Do the panel members believe that a student should be "talented" or in some way unique in order to seriously consider a career in philosophy? Philosophy graduate programs seem insanely exclusive, nevermind the less-than-scintillating job prospects which await after graduation; professional schools are difficult in their own way too, of course, and yet sometimes I get the impression that, whereas a "mediocre" doctor or lawyer will almost certainly find work, a "mediocre" philosopher will almost certainly be homeless.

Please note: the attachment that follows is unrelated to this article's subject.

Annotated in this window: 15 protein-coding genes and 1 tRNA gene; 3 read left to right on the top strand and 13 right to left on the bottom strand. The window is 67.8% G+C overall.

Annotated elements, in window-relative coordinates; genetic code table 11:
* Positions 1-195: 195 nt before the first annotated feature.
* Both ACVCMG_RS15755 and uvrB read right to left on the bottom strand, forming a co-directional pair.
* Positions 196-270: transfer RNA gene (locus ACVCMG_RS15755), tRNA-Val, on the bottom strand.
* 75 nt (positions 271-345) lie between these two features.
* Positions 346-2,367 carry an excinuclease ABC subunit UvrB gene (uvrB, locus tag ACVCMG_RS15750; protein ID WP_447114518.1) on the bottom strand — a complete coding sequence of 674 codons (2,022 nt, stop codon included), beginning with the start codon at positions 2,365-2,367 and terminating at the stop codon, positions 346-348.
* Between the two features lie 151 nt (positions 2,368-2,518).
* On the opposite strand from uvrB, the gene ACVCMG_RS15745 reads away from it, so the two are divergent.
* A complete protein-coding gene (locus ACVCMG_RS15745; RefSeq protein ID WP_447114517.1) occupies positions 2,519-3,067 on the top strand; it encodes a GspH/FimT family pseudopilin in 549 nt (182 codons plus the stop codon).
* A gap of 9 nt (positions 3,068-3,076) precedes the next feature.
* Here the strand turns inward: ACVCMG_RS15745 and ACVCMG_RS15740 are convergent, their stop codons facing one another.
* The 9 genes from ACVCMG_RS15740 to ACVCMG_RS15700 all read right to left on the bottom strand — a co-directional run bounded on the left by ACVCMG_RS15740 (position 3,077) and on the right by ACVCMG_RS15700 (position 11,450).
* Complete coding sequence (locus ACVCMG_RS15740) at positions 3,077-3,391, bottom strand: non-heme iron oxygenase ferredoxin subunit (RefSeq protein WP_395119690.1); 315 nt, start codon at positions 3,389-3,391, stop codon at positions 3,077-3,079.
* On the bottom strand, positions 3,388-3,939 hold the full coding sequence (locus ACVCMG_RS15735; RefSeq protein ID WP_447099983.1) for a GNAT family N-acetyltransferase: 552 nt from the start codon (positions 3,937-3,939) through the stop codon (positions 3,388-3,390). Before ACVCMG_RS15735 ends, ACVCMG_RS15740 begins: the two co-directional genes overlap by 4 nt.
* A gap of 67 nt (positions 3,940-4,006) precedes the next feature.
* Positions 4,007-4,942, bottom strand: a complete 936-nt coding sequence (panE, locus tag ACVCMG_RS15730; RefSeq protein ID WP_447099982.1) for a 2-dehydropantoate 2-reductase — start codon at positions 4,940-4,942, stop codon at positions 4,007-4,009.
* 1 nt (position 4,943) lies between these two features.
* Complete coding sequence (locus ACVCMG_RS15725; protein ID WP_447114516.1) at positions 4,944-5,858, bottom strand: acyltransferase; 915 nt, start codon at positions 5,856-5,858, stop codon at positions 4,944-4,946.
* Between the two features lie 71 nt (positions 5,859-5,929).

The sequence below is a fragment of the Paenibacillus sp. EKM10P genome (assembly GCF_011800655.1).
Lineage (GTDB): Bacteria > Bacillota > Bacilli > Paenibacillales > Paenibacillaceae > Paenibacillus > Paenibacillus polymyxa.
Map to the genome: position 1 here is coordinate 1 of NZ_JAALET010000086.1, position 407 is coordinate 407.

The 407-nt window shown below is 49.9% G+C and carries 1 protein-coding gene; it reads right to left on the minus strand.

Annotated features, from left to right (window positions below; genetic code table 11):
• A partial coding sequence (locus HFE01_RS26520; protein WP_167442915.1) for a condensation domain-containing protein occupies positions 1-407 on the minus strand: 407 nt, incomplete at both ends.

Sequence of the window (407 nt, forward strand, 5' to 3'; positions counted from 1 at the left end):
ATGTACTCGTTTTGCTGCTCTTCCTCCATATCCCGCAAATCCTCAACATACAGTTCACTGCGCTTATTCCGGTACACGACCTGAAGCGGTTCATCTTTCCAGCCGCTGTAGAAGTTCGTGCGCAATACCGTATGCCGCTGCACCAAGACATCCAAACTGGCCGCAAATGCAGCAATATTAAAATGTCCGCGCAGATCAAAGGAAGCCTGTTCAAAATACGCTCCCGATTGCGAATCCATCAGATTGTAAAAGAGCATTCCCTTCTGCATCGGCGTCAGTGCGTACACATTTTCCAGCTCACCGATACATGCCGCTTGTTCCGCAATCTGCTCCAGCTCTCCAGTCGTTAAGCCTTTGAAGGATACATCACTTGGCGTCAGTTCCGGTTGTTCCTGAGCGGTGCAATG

Would you ever counsel an undergraduate NOT to pursue her interest in philosophy, despite an ardent passion for the stuff?
Read another response by Andrew N. Carpenter
Read another response about Profession